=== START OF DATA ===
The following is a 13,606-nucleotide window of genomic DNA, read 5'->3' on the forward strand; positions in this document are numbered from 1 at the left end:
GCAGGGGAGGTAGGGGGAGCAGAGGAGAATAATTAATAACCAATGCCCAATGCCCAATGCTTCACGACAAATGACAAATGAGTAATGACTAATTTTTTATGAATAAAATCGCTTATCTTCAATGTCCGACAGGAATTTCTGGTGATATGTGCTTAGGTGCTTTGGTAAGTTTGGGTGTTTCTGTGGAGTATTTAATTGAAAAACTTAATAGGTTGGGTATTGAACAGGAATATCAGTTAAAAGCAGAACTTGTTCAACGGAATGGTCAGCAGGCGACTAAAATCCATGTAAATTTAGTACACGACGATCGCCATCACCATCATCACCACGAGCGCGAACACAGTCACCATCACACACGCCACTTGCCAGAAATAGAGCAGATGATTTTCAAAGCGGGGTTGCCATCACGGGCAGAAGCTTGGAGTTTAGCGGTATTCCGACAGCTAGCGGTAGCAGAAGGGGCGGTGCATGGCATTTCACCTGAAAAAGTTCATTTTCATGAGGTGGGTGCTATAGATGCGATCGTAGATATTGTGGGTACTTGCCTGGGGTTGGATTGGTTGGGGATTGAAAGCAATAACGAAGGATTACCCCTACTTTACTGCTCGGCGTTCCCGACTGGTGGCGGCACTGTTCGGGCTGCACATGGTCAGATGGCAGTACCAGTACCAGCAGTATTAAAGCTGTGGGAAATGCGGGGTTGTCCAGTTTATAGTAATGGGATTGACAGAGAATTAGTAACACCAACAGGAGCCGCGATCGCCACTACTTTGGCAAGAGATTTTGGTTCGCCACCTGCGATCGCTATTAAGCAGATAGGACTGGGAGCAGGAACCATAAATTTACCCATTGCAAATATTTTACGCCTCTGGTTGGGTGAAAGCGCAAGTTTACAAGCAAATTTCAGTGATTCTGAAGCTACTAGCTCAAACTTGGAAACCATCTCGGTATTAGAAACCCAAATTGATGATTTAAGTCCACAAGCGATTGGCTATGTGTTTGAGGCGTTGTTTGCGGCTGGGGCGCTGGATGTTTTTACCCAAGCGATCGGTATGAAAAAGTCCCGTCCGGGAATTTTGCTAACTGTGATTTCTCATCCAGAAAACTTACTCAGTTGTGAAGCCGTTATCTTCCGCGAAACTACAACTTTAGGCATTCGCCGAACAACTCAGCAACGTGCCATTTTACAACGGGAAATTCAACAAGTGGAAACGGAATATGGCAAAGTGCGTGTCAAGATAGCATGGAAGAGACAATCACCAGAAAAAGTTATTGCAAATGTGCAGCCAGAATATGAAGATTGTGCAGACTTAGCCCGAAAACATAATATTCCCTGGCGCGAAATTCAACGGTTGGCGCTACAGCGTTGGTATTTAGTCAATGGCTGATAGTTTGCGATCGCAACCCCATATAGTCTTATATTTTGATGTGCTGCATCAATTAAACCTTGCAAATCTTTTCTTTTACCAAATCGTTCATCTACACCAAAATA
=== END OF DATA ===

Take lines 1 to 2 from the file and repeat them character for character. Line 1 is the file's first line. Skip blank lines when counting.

The following is a 13,606-nucleotide window of genomic DNA, read 5'->3' on the forward strand; positions in this document are numbered from 1 at the left end:
GCAGGGGAGGTAGGGGGAGCAGAGGAGAATAATTAATAACCAATGCCCAATGCCCAATGCTTCACGACAAATGACAAATGAGTAATGACTAATTTTTTATGAATAAAATCGCTTATCTTCAATGTCCGACAGGAATTTCTGGTGATATGTGCTTAGGTGCTTTGGTAAGTTTGGGTGTTTCTGTGGAGTATTTAATTGAAAAACTTAATAGGTTGGGTATTGAACAGGAATATCAGTTAAAAGCAGAACTTGTTCAACGGAATGGTCAGCAGGCGACTAAAATCCATGTAAATTTAGTACACGACGATCGCCATCACCATCATCACCACGAGCGCGAACACAGTCACCATCACACACGCCACTTGCCAGAAATAGAGCAGATGATTTTCAAAGCGGGGTTGCCATCACGGGCAGAAGCTTGGAGTTTAGCGGTATTCCGACAGCTAGCGGTAGCAGAAGGGGCGGTGCATGGCATTTCACCTGAAAAAGTTCATTTTCATGAGGTGGGTGCTATAGATGCGATCGTAGATATTGTGGGTACTTGCCTGGGGTTGGATTGGTTGGGGATTGAAAGCAATAACGAAGGATTACCCCTACTTTACTGCTCGGCGTTCCCGACTGGTGGCGGCACTGTTCGGGCTGCACATGGTCAGATGGCAGTACCAGTACCAGCAGTATTAAAGCTGTGGGAAATGCGGGGTTGTCCAGTTTATAGTAATGGGATTGACAGAGAATTAGTAACACCAACAGGAGCCGCGATCGCCACTACTTTGGCAAGAGATTTTGGTTCGCCACCTGCGATCGCTATTAAGCAGATAGGACTGGGAGCAGGAACCATAAATTTACCCATTGCAAATATTTTACGCCTCTGGTTGGGTGAAAGCGCAAGTTTACAAGCAAATTTCAGTGATTCTGAAGCTACTAGCTCAAACTTGGAAACCATCTCGGTATTAGAAACCCAAATTGATGATTTAAGTCCACAAGCGATTGGCTATGTGTTTGAGGCGTTGTTTGCGGCTGGGGCGCTGGATGTTTTTACCCAAGCGATCGGTATGAAAAAGTCCCGTCCGGGAATTTTGCTAACTGTGATTTCTCATCCAGAAAACTTACTCAGTTGTGAAGCCGTTATCTTCCGCGAAACTACAACTTTAGGCATTCGCCGAACAACTCAGCAACGTGCCATTTTACAACGGGAAATTCAACAAGTGGAAACGGAATATGGCAAAGTGCGTGTCAAGATAGCATGGAAGAGACAATCACCAGAAAAAGTTATTGCAAATGTGCAGCCAGAATATGAAGATTGTGCAGACTTAGCCCGAAAACATAATATTCCCTGGCGCGAAATTCAACGGTTGGCGCTACAGCGTTGGTATTTAGTCAATGGCTGATAGTTTGCGATCGCAACCCCATATAGTCTTATATTTTGATGTGCTGCATCAATTAAACCTTGCAAATCTTTTCTTTTACCAAATCGTTCATCTACACCAAAATA